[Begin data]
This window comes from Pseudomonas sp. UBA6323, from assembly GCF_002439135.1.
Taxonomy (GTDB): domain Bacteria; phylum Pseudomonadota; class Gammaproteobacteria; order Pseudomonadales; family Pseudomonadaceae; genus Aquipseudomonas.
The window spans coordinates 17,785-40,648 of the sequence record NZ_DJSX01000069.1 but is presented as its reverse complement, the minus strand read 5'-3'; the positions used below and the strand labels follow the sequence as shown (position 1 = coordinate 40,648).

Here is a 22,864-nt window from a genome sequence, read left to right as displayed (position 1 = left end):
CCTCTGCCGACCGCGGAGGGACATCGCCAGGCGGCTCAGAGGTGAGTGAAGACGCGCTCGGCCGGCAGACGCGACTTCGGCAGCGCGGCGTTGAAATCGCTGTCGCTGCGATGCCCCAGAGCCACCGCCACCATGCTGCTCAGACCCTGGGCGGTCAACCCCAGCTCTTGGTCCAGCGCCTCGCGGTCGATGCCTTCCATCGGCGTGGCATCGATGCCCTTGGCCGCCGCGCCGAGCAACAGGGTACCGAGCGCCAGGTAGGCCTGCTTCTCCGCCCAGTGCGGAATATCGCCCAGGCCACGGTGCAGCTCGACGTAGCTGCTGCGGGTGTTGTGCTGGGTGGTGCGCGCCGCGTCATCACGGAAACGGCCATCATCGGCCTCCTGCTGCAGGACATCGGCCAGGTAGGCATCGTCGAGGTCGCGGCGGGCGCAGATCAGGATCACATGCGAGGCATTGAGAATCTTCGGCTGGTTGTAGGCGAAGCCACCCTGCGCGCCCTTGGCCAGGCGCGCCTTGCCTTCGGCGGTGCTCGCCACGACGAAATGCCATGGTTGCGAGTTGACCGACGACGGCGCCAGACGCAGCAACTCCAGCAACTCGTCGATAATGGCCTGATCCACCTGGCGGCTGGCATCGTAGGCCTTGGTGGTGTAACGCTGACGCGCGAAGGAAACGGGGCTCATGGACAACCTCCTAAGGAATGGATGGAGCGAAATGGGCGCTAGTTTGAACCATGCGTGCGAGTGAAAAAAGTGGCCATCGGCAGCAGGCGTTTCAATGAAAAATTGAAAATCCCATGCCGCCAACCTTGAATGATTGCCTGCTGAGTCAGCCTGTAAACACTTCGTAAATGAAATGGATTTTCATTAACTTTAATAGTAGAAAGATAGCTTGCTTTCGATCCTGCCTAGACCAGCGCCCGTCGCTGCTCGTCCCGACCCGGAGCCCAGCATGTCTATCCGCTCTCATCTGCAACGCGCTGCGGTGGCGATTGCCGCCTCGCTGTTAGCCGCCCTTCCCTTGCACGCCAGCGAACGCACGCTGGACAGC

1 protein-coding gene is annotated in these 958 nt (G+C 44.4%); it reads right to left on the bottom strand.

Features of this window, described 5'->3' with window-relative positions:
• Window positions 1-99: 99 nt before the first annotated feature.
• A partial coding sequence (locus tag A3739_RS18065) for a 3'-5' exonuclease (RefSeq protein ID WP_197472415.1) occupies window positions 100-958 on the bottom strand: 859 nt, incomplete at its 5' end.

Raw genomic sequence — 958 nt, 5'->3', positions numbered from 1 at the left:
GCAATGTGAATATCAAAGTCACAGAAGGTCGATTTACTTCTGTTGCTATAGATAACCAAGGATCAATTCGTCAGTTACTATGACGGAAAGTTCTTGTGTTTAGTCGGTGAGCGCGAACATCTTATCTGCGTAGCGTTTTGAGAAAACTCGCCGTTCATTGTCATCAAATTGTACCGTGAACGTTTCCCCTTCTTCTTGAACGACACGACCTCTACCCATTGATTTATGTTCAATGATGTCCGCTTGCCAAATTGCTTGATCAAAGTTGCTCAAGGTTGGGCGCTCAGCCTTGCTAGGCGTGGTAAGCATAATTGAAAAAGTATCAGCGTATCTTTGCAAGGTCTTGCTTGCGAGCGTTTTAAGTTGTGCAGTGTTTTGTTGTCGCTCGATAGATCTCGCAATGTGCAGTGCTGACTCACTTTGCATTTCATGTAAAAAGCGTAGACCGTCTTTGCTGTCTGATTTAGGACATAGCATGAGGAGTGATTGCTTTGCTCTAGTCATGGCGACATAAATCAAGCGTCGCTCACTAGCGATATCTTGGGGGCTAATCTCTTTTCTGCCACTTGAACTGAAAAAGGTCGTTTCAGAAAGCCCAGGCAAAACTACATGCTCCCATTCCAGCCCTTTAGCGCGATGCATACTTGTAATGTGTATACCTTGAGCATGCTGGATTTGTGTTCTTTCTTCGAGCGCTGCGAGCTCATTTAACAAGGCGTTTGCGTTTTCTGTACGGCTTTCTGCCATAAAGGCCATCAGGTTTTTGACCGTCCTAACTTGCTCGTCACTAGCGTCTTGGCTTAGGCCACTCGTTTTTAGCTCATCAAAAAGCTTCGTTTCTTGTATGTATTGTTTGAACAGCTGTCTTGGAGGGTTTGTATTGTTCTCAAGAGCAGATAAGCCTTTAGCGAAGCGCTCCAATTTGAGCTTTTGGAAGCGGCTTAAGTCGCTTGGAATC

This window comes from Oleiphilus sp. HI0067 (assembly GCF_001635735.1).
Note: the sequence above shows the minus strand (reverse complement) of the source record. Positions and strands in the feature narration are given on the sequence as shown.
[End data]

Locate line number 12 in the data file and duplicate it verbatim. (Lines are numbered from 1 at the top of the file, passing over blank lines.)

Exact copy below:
This window comes from Oleiphilus sp. HI0067 (assembly GCF_001635735.1).